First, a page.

Bitium nets $2.4 million, rolls out an elegant solution to provisioning SaaS apps in the enterprise

By Michael Carney , written on April 17, 2013

From The News Desk

As companies have moved more and more areas of their business to cloud-based software, a number of things have gotten easier and more efficient. One thing that has gotten more complicated, however, is provisioning access to all these tools. For example, when hiring a new employee, a typical company may have to give them access to upwards of 40 software platforms. Worse, when firing an employee, all this access must be revoked – often rapidly. Now multiply this across tens, hundreds, or thousands of employees. Royal. Pain. In. The. Ass.

Los Angeles-based startup Bitium calls itself a SaaS operating system, but it could probably call itself a software butler given that it solves this massive problem. The company graduated from the Amplify accelerator in Spring 2012 and has been refining its product with 30 beta customers for the last year. Today, it’s pulling back the curtain on its commercial product and announcing $2.4 million in Seed funding.

The company’s financing round was led by Resolute VC, with participation from Double M Partners, Social Leverage, and Karlin Ventures, as well as prominent entrepreneurs and angels including founder Alex Bard, Buddy Media co-founder Michael Lazerow, Real Networks founder Rob Glaser, former Microsoft SVP Hank Vigil, KISSmetrics co-founder Hiten Shan, and Qualaroo founder and former Dropbox growth hacker Sean Ellis, among others.

Bitium offers both end user employees and company administrators a single platform to interact with and manage all the SaaS software used by their organization. The platform currently integrates with over 300 popular Web apps like Box, Dropbox, Gmail, Salesforce, Yammer, and Zendesk. For the user, rather than visiting the website and logging in for each individual product, they simply begin their day at where every tool can be opened with a single click and no further authentication.

For the Administrator, the product organizes every piece of software used across the organization, as well as every employee, and allows access to be turned on and off a simply as clicking a checkbox. Further, access can be managed at the group level, meaning that whole teams or departments can be quickly given access to a suite of tools. Driven by the trend toward the consumerization of IT, in many cases employees will be given access to a variety of tools and allowed to choose among them.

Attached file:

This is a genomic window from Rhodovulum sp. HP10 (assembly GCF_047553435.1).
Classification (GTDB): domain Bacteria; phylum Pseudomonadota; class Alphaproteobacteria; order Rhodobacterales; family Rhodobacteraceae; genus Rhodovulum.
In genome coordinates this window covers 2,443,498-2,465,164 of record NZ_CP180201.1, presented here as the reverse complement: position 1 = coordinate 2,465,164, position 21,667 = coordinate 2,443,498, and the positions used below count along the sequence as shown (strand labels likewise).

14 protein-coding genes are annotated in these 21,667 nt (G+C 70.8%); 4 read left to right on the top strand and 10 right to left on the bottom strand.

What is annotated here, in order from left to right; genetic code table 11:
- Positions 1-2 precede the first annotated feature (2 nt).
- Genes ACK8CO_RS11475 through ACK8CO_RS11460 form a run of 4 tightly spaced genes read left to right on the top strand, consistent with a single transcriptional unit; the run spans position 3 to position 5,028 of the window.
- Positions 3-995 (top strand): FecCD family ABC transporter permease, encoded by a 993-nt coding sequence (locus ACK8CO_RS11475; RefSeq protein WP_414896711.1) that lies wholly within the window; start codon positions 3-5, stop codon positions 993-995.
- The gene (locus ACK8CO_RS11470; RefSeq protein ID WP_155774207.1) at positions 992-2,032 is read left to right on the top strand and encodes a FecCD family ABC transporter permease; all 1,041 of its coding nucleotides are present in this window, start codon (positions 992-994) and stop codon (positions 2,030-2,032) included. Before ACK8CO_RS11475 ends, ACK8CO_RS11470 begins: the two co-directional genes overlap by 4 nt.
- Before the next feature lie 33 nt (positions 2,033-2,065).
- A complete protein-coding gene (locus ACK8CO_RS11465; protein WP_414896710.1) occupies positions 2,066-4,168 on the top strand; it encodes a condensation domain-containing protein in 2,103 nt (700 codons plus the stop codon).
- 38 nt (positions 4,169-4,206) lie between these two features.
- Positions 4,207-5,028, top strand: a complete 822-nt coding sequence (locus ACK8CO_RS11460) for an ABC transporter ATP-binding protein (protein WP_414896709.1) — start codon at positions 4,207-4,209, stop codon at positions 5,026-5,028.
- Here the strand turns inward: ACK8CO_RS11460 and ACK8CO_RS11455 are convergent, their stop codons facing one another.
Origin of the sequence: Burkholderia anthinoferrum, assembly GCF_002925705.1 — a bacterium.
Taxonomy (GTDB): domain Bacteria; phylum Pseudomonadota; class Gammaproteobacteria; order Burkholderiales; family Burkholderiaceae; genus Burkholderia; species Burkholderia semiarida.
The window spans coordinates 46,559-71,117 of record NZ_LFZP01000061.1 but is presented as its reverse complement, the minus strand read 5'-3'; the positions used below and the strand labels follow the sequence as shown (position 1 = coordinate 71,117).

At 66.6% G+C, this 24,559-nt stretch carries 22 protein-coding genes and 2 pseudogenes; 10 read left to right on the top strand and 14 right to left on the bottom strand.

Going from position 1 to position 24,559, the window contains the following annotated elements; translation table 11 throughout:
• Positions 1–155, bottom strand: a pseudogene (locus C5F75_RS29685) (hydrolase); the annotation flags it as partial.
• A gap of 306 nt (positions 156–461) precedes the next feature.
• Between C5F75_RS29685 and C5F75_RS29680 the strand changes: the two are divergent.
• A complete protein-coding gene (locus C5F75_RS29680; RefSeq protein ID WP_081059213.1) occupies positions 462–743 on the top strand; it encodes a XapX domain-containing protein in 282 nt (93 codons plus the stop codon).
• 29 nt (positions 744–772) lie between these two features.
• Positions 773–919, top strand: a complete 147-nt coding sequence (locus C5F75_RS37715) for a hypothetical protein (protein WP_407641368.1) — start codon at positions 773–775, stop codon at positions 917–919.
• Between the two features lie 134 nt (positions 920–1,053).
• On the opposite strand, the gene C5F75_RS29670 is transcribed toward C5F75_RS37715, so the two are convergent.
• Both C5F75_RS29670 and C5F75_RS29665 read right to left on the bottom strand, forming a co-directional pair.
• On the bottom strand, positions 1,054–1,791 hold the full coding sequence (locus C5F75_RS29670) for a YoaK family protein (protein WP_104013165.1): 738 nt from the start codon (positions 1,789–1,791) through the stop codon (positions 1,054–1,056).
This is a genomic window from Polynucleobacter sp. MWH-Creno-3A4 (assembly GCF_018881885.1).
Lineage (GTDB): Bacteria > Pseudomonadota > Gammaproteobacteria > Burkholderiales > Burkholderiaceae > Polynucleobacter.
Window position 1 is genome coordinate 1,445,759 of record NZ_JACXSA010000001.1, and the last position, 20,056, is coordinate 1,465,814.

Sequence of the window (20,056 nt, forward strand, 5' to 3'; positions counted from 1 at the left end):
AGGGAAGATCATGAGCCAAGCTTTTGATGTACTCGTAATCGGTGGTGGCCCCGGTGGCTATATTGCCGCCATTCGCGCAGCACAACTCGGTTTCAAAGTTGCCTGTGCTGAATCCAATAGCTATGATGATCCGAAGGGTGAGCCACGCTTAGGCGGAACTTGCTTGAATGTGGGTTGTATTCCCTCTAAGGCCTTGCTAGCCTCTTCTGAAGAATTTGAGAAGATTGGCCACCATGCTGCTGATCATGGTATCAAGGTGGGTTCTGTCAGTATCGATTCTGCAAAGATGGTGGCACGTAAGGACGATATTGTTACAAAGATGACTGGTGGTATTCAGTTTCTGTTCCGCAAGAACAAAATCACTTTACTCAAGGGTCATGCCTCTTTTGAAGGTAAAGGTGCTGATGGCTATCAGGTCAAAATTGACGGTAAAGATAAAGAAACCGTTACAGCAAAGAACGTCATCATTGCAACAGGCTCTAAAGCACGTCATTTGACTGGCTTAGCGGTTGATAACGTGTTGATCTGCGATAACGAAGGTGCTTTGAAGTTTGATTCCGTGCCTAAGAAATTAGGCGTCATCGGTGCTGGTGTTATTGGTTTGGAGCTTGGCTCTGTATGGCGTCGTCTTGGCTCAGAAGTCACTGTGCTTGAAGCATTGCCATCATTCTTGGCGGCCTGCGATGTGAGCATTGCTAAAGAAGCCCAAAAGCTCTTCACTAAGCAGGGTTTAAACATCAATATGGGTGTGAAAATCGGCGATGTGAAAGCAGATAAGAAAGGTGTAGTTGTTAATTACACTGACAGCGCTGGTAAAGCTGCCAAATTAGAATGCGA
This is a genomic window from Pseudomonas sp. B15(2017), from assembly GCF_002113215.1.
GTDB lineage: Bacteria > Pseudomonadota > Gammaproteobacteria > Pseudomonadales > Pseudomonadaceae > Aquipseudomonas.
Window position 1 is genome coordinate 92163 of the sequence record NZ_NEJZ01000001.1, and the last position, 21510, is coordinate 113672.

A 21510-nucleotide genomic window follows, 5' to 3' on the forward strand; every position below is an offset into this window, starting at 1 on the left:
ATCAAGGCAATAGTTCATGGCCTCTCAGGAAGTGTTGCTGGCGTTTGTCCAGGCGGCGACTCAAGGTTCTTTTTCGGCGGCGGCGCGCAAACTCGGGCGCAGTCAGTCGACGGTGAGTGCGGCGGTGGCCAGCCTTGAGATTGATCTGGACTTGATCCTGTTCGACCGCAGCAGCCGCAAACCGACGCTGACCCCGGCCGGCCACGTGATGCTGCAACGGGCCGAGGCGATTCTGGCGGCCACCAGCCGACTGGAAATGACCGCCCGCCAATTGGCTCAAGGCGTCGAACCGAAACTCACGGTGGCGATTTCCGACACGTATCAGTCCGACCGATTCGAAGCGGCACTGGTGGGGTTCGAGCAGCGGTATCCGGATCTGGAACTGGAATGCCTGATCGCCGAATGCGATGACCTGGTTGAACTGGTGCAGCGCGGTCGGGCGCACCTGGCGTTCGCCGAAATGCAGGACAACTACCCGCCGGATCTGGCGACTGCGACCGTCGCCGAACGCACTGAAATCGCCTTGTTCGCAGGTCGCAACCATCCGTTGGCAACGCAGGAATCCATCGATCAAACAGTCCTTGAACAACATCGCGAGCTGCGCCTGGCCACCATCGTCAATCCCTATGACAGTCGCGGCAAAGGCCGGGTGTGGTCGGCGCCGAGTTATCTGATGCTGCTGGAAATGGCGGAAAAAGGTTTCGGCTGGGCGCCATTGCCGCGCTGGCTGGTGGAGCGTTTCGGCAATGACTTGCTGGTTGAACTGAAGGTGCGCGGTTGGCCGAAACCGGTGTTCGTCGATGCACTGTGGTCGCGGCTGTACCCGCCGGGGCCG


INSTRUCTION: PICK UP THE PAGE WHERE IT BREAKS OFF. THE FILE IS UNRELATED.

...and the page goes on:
“Our vision is to change how people and companies work by fundamentally changing the way they interact with software,” Bitium co-founder and CEO Scott Kriz says. “We’ve created an open system that’s self-organizing. It’s like letting people pick what they want off the menu rather than telling them what’s for lunch.”

In addition to managing access, Bitium gives enterprises analytics on software usage and offers a consolidated messaging platform so employees can bookmark and share deep links into apps. In other words, a user can share a URL linking to a particular file, record, or piece of data within a software platform to other employees with access, making collaboration more efficient than would otherwise be the case.

Bitium has a unique pricing structure. Companies can manage unlimited users and unlimited apps for free, with a single administrator. Advanced tools such as reporting, IP whitelisting, two-factor authentication, and integration with Google, Salesforce, LDAP, and Active Directory are available in two tiers priced at $399 and $699 per month that offer two administrators, with each additional admins costing $50.

Bitium will be compared to single sign-on solutions like Okta and OneLogin, but differs in key areas according to Kriz. While the three products offer feature parity, Bitium is focused more on the end user, while competitors focus more on admins. Kriz believes that latter strategy has hampered adoption of these product because it doesn’t give employees an incentive to use and advocate for these platforms. Bitium, on the other hand, is extremely popular with both employees and admins, according to its CEO, because it makes their lives appreciably easier.

The startup has signed six contracts since finalizing its pricing earlier this month and is in the process of converting the remainder of its beta users to paying customers. According to Kriz, the magic number for making Bitium a must have is 50 – employees. At that point, provisioning and authorization management becomes a significant pain point. The faster these companies are hiring (or firing), the greater the need.

The other factor that his customers seem to share is that their companies are all less than 10 years old, meaning they are more likely to use a high number of SaaS tools and are likely more receptive to modern solutions. According to Kriz, it’s more often the case that Bitium’s potential customers have no solution – other than a crude excel spreadsheet managing passwords – than they are using a single sign-on alternative. In either case, it’s highly probable that they are miserable and desperate for a better option.

The Bitium team has grown to 12 people, with nine engineers, one product manager, and one person each in business development and sales. With the new funding and the product now available widely, the plan is to grow the sales and marketing team in both inside and outside sales capabilities.

SaaS software is growing more and more prevalent in the average workplace, meaning that managing access is growing more difficult and time consuming for employers and employees alike. With no sign of this trend slowing, Bitium’s solution is entering a wide open market at the right time.